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William Holden had his most widely recognized role as "Commander" Shears in David Lean's The Bridge on the River Kwai with Alec Guinness, a huge commercial success.

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William Holden made another war film for a British director, The Key with Trevor Howard and Sophia Loren for director Carol Reed.

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William Holden played an American Civil War military surgeon in John Ford's The Horse Soldiers opposite John Wayne, which was a box-office disappointment.

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William Holden had another hit with The World of Suzie Wong with Nancy Kwan, which was shot in Hong Kong.

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In 1969, William Holden made a comeback when he starred in director Sam Peckinpah's graphically violent Western The Wild Bunch, winning much acclaim.

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Also in 1969, William Holden starred in director Terence Young's family film L'Arbre de Noel, co-starring Italian actress Virna Lisi and French actor Bourvil, based on the novel of the same name by Michel Bataille.

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William Holden made a Western with Ryan O'Neal and Blake Edwards, Wild Rovers .

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Television roles in 1974, William Holden won a Primetime Emmy Award for Outstanding Lead Actor in a Miniseries or a Movie for his portrayal of a cynical, tough veteran LAPD street cop in the television film The Blue Knight, based upon the best-selling Joseph Wambaugh novel of the same name.

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In 1973, William Holden starred with Kay Lenz in a movie directed by Clint Eastwood called Breezy, which was considered a box-office flop.

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Also in 1974, William Holden starred with Paul Newman and Steve McQueen in the critically acclaimed disaster film The Towering Inferno, which became a box-office smash and one of the highest-grossing films of William Holden's career.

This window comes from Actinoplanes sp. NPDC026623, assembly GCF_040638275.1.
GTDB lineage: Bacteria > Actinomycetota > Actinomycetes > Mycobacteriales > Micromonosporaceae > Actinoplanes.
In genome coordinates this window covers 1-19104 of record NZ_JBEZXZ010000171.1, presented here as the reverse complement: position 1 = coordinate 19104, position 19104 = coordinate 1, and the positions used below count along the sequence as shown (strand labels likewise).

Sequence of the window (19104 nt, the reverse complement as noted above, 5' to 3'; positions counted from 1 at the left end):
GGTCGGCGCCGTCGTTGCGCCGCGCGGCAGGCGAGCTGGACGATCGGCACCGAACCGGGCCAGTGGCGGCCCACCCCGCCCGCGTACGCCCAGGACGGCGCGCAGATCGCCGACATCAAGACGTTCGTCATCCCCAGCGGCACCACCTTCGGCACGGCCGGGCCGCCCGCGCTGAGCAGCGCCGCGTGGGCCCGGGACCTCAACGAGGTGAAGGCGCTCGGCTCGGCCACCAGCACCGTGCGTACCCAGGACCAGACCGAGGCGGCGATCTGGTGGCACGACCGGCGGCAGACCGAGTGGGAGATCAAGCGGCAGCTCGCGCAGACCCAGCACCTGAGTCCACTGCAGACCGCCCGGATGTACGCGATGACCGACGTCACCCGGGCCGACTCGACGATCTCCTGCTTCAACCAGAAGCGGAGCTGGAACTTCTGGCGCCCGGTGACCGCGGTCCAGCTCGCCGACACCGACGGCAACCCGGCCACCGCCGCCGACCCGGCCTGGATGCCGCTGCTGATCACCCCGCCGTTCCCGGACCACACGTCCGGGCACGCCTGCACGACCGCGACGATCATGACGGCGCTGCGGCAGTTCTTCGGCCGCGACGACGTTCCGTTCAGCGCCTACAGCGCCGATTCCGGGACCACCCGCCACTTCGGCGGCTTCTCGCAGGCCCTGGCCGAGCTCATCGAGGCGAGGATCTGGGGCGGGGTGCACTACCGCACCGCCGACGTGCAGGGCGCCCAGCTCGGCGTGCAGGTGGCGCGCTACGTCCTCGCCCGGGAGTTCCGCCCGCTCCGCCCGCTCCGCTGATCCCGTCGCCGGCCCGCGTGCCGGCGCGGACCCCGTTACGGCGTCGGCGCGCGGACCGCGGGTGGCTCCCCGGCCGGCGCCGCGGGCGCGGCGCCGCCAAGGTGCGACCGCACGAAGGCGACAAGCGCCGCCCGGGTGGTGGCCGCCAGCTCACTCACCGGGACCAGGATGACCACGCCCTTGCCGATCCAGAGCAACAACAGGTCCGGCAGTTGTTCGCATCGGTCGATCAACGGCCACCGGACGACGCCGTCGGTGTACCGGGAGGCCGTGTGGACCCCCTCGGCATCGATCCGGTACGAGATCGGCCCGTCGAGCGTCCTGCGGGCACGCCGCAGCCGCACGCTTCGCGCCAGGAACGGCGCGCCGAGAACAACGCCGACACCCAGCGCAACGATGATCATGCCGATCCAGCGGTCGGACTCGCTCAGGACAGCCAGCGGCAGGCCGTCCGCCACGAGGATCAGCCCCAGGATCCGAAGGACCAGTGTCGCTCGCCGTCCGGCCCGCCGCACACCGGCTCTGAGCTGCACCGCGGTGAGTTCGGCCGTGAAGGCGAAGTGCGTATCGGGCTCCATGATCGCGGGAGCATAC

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William Holden made a fourth and final film for Wilder with Fedora .

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William Holden followed it with Damien: Omen II and had a cameo in Escape to Athena, which co-starred his real life love interest Stefanie Powers.

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William Holden had a supporting role in Ashanti and was third-billed in another disaster film, When Time Ran Out.

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William Holden was best man at the wedding of his friend Ronald Reagan to actress Nancy Davis in 1952; although a registered Republican, he never involved himself in politics.

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William Holden received an eight-month suspended sentence for vehicular manslaughter.

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William Holden maintained a home in Switzerland and spent much of his time working for wildlife conservation as a managing partner in an animal preserve in Africa.

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William Holden had a daughter born in 1937 from his relationship with actress Eva May Hoffman.

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William Holden was married to actress Brenda Marshall from 1941 until their divorce in 1971.

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In 1972, William Holden began a nine-year relationship with actress Stefanie Powers and sparked her interest in animal welfare.

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William Holden dictated in his will that the Neptune Society cremate him and scatter his ashes in the Pacific Ocean.

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William Holden's death was noted by singer-songwriter Suzanne Vega, whose 1987 song "Tom's Diner", about a sequence of events one morning in 1981, included a mention of reading a newspaper article about "an actor who had died while he was drinking".